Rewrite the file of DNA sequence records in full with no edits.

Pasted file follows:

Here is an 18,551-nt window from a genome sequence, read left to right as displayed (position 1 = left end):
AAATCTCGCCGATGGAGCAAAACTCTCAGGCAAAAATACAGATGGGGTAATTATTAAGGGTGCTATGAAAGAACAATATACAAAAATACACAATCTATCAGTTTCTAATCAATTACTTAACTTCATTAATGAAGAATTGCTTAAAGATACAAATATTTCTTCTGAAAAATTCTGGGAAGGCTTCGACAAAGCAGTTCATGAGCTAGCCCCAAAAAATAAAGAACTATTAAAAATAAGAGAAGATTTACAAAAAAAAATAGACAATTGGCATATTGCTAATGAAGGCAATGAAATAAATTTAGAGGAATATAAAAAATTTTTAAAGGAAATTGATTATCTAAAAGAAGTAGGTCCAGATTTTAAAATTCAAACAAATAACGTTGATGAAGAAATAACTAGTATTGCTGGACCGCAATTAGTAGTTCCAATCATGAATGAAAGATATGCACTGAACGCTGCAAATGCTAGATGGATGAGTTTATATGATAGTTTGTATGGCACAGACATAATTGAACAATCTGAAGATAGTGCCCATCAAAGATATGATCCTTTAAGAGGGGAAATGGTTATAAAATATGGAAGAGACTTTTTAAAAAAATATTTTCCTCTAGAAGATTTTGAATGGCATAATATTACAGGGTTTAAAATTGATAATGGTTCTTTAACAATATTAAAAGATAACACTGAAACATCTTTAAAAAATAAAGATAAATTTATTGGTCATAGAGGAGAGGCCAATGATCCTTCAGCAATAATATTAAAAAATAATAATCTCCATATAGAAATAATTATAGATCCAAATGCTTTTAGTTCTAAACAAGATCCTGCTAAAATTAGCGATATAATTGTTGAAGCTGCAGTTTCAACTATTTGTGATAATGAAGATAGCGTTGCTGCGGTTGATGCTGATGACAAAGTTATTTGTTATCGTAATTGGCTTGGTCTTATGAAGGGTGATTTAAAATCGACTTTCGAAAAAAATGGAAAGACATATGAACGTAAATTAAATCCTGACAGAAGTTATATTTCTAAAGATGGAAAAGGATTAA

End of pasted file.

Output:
Here is an 18,551-nt window from a genome sequence, read left to right as displayed (position 1 = left end):
AAATCTCGCCGATGGAGCAAAACTCTCAGGCAAAAATACAGATGGGGTAATTATTAAGGGTGCTATGAAAGAACAATATACAAAAATACACAATCTATCAGTTTCTAATCAATTACTTAACTTCATTAATGAAGAATTGCTTAAAGATACAAATATTTCTTCTGAAAAATTCTGGGAAGGCTTCGACAAAGCAGTTCATGAGCTAGCCCCAAAAAATAAAGAACTATTAAAAATAAGAGAAGATTTACAAAAAAAAATAGACAATTGGCATATTGCTAATGAAGGCAATGAAATAAATTTAGAGGAATATAAAAAATTTTTAAAGGAAATTGATTATCTAAAAGAAGTAGGTCCAGATTTTAAAATTCAAACAAATAACGTTGATGAAGAAATAACTAGTATTGCTGGACCGCAATTAGTAGTTCCAATCATGAATGAAAGATATGCACTGAACGCTGCAAATGCTAGATGGATGAGTTTATATGATAGTTTGTATGGCACAGACATAATTGAACAATCTGAAGATAGTGCCCATCAAAGATATGATCCTTTAAGAGGGGAAATGGTTATAAAATATGGAAGAGACTTTTTAAAAAAATATTTTCCTCTAGAAGATTTTGAATGGCATAATATTACAGGGTTTAAAATTGATAATGGTTCTTTAACAATATTAAAAGATAACACTGAAACATCTTTAAAAAATAAAGATAAATTTATTGGTCATAGAGGAGAGGCCAATGATCCTTCAGCAATAATATTAAAAAATAATAATCTCCATATAGAAATAATTATAGATCCAAATGCTTTTAGTTCTAAACAAGATCCTGCTAAAATTAGCGATATAATTGTTGAAGCTGCAGTTTCAACTATTTGTGATAATGAAGATAGCGTTGCTGCGGTTGATGCTGATGACAAAGTTATTTGTTATCGTAATTGGCTTGGTCTTATGAAGGGTGATTTAAAATCGACTTTCGAAAAAAATGGAAAGACATATGAACGTAAATTAAATCCTGACAGAAGTTATATTTCTAAAGATGGAAAAGGATTAA